Almost a decade before the March 2011 quake and tsunami triggered the triple core meltdown at the Fukushima No. 1 nuclear plant, Ko Fujii knew the government could not effectively communicate the risks of nuclear technology.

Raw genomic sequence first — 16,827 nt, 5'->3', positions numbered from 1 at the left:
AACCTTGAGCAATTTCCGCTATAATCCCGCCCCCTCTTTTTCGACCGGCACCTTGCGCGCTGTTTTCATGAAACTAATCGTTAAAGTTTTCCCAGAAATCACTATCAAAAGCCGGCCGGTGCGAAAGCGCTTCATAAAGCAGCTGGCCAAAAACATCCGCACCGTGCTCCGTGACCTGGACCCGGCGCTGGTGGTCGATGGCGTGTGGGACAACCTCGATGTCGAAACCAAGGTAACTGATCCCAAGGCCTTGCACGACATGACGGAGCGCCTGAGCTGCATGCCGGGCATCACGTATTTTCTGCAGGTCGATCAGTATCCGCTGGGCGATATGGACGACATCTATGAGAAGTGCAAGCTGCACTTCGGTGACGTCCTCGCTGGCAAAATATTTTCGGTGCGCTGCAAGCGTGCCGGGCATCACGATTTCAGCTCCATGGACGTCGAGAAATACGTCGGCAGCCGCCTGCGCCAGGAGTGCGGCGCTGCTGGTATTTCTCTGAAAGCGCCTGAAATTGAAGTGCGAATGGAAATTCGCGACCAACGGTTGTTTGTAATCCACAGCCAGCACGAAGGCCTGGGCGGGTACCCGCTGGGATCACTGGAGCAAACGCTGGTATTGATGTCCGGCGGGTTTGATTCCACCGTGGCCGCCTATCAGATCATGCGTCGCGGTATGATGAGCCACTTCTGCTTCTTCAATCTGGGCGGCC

He should know — back then, Fujii was a government bureaucrat in the then-Science and Technology Agency whose job was to design nuclear technology policy. This included liability legislation for the fatal 1999 criticality accident at a uranium-processing plant in the village of Tokai, Ibaraki Prefecture — the site of Japan’s first nuclear accident resulting in deaths by radiation exposure.
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